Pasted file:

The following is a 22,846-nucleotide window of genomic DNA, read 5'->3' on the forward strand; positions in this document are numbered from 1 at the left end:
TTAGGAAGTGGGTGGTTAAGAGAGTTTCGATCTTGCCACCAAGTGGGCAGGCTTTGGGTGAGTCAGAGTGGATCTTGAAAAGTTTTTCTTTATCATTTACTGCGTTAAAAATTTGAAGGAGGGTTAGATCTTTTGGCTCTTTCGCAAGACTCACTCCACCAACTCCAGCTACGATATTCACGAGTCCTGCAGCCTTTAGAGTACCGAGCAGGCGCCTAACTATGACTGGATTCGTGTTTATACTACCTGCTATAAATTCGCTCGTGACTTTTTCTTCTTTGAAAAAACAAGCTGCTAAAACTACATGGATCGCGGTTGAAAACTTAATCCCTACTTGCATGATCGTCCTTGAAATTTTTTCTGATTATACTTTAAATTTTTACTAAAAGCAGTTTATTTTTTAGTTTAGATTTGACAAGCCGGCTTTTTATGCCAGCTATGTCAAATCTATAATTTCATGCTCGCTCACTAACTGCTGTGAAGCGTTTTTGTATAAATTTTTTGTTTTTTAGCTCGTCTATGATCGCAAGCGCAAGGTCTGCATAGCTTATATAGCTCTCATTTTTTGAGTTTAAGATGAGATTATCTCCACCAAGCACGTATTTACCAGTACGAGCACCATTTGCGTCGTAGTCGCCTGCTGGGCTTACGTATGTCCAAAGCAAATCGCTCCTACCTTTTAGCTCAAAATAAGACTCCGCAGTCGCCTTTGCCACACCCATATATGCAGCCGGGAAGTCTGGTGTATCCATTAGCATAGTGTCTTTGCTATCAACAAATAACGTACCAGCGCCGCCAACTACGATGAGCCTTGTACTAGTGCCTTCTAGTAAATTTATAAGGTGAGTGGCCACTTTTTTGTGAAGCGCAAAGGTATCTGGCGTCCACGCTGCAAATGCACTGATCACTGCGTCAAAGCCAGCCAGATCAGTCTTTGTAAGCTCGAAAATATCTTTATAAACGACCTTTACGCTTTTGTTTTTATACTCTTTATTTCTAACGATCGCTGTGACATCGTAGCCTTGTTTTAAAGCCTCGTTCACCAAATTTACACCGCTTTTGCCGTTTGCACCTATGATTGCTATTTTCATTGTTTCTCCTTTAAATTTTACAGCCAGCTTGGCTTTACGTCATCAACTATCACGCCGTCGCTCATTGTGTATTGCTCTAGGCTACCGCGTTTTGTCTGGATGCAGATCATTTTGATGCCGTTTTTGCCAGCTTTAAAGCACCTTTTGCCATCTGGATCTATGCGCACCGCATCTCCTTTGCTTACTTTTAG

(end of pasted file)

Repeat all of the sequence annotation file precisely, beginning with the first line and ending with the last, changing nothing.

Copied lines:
The following is a 22,846-nucleotide window of genomic DNA, read 5'->3' on the forward strand; positions in this document are numbered from 1 at the left end:
TTAGGAAGTGGGTGGTTAAGAGAGTTTCGATCTTGCCACCAAGTGGGCAGGCTTTGGGTGAGTCAGAGTGGATCTTGAAAAGTTTTTCTTTATCATTTACTGCGTTAAAAATTTGAAGGAGGGTTAGATCTTTTGGCTCTTTCGCAAGACTCACTCCACCAACTCCAGCTACGATATTCACGAGTCCTGCAGCCTTTAGAGTACCGAGCAGGCGCCTAACTATGACTGGATTCGTGTTTATACTACCTGCTATAAATTCGCTCGTGACTTTTTCTTCTTTGAAAAAACAAGCTGCTAAAACTACATGGATCGCGGTTGAAAACTTAATCCCTACTTGCATGATCGTCCTTGAAATTTTTTCTGATTATACTTTAAATTTTTACTAAAAGCAGTTTATTTTTTAGTTTAGATTTGACAAGCCGGCTTTTTATGCCAGCTATGTCAAATCTATAATTTCATGCTCGCTCACTAACTGCTGTGAAGCGTTTTTGTATAAATTTTTTGTTTTTTAGCTCGTCTATGATCGCAAGCGCAAGGTCTGCATAGCTTATATAGCTCTCATTTTTTGAGTTTAAGATGAGATTATCTCCACCAAGCACGTATTTACCAGTACGAGCACCATTTGCGTCGTAGTCGCCTGCTGGGCTTACGTATGTCCAAAGCAAATCGCTCCTACCTTTTAGCTCAAAATAAGACTCCGCAGTCGCCTTTGCCACACCCATATATGCAGCCGGGAAGTCTGGTGTATCCATTAGCATAGTGTCTTTGCTATCAACAAATAACGTACCAGCGCCGCCAACTACGATGAGCCTTGTACTAGTGCCTTCTAGTAAATTTATAAGGTGAGTGGCCACTTTTTTGTGAAGCGCAAAGGTATCTGGCGTCCACGCTGCAAATGCACTGATCACTGCGTCAAAGCCAGCCAGATCAGTCTTTGTAAGCTCGAAAATATCTTTATAAACGACCTTTACGCTTTTGTTTTTATACTCTTTATTTCTAACGATCGCTGTGACATCGTAGCCTTGTTTTAAAGCCTCGTTCACCAAATTTACACCGCTTTTGCCGTTTGCACCTATGATTGCTATTTTCATTGTTTCTCCTTTAAATTTTACAGCCAGCTTGGCTTTACGTCATCAACTATCACGCCGTCGCTCATTGTGTATTGCTCTAGGCTACCGCGTTTTGTCTGGATGCAGATCATTTTGATGCCGTTTTTGCCAGCTTTAAAGCACCTTTTGCCATCTGGATCTATGCGCACCGCATCTCCTTTGCTTACTTTTAG